Traditional cooking

Traditional home cooking in Mexico  is quite different from the foods presented as Mexican throughout the world which are often based on Mexican street or festival foods. Mexican home cooking is simpler than street or festival foods as is the case in the cuisine of many cultures.  We find it useful to describe the typical meals in a Mexican day when we are asked what is authentic Mexican cuisine?


Desayuno - Light Breakfast

Mexican desayuno is a light breakfast which is often  as simple as coffee and sweet rolls known as pan dulce

Coffee - recipe

Pan Dulce - recipe


Almuerzo - Heavy Breakfast

Amuerzo is a more  substantal breakfast  such as eggs tortillas and beans which is eaten a little later in the morning or for brunch.

Tortillas - recipe

Frijole - recipe

huevos rancheros - recipe


Comida - Lunch

The most sustantial meal of the day in Mexico is Comida or lunch lunch which starts in early to mid afternoon and can take a few hours to enjoy. Comida traditionally consists of  a soup course, a dry soup course, a main, a dessert and is  often accompanied by fruit flavoured water.

Sopa Aguada (Runny Soup) 

Sopa Aguada literally translates to watery or runny  soup  and can be a caldo (clear broth) or a crema (cream soup),


Menudo - recipe


Sopa Seca  (Dry soup)

Sopa Seca is the second course in Comida and is  made from rice, strips of dried tortilla , or pasta cooked in a broth until the liquid is completely absorbed.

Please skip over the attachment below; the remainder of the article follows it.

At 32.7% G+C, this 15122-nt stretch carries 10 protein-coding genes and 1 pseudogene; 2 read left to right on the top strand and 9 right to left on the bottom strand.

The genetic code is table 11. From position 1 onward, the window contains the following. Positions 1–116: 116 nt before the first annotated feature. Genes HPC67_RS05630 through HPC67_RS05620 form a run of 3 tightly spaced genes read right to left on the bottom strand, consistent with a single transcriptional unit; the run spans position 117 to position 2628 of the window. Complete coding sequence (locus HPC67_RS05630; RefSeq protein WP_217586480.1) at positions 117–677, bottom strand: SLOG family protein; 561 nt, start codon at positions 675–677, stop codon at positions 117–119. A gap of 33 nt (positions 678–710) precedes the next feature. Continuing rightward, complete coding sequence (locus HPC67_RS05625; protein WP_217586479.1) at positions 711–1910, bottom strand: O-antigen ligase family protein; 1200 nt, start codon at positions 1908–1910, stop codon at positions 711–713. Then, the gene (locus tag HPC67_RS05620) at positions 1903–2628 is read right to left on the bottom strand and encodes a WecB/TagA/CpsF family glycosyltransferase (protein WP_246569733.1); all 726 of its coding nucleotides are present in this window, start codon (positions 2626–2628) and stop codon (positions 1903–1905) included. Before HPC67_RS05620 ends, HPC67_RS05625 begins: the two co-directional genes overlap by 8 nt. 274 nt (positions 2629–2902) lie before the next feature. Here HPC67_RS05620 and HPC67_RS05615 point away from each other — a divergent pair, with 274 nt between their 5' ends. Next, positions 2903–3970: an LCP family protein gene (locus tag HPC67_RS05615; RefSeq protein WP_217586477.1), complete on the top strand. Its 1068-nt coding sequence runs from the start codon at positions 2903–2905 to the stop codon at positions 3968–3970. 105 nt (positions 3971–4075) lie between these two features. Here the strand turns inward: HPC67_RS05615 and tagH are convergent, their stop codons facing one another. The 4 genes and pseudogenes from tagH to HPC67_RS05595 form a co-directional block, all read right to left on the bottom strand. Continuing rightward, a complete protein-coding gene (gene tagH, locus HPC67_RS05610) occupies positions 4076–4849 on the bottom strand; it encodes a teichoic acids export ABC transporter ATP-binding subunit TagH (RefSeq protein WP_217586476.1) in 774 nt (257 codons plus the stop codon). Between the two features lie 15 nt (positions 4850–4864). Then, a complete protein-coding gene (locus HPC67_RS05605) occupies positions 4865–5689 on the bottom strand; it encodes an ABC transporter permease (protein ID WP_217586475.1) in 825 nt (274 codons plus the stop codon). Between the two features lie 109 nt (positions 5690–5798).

Sopa Seca de Fidoes  - recipe


Guisado ( main dish )

Guisado leterally translates to stew in english and is the main dish served at comida. Guisado usually consists of  seafood, meat or poulty served with rice and/ or beans and  some hot tortillas.

Mole con pollo

Mole Con Pollo - recipe

Postre or dessert 

Much like in many cultures this is a sweet dish such as a flan, cake, or a pudding which is taken at the end of comida.

Pastel de Tres Leches

Tres Leches Cake - recipe

Agua Fresca or Fresh water

Agua Fresca  is  a  non alcoholic drink based on fruits or grains, and sugar which is a common accompaniment for comida.


Agua de limon - recipe


Cena - Supper

The last meal of the day in Mexico is known as Cena and is usually the lightest meal of the day which is eaten later in the evening. Cene often consists of hot milk, hot chocolate , Pan Dulce , or maybe even a  taco  made with left overs from comida.

Hot Chocolate

Mexican people were the first  to make Xocoatl  or cholcolate from Cocoa beans . Hot Chocolate is a rich drink which was traditionally made by roasting and grinding Cocoa beans and mixing them with water, and other ingredients such as Vanilla and corn.  Chocolate drinks made using this method were said to allow a soldier to march for a whole day after consuming just one cup. 

Mexican Hot Chocolate


Xocatl or Mexican Chocolate - recipe

Street Food

Mexican street food is readily available  from vendors on the street and in markets around the country. Street food  is known as antojitos which translates literally to "little cravings" and are most commonly consumed in the mornings and evenings outside the mid afternoon hours which are occupied by comida.  Common street foods include Tacos, Tamales , Tostadas, quesadillas, Tlayudas, Gorditas , Chalupas,  and of course sopa.  This is just a small sample of the vibrant street foods you can experience if you visit Mexico.











Rob Galloway







Thanks for visiting, I'm Rob  a passionate home cook and my creative outlet is my kitchen.  Livetocook.com is my way of keeping a track of my culinary learnings and my favourite recipes, please think of it as a personal journal of my cooking mis-adventures . I hope you get as much enjoyment out of your visit as I get from creating it. And please always feel free to get in touch with your feedback or just to say Hi, we look forward to hearing from you.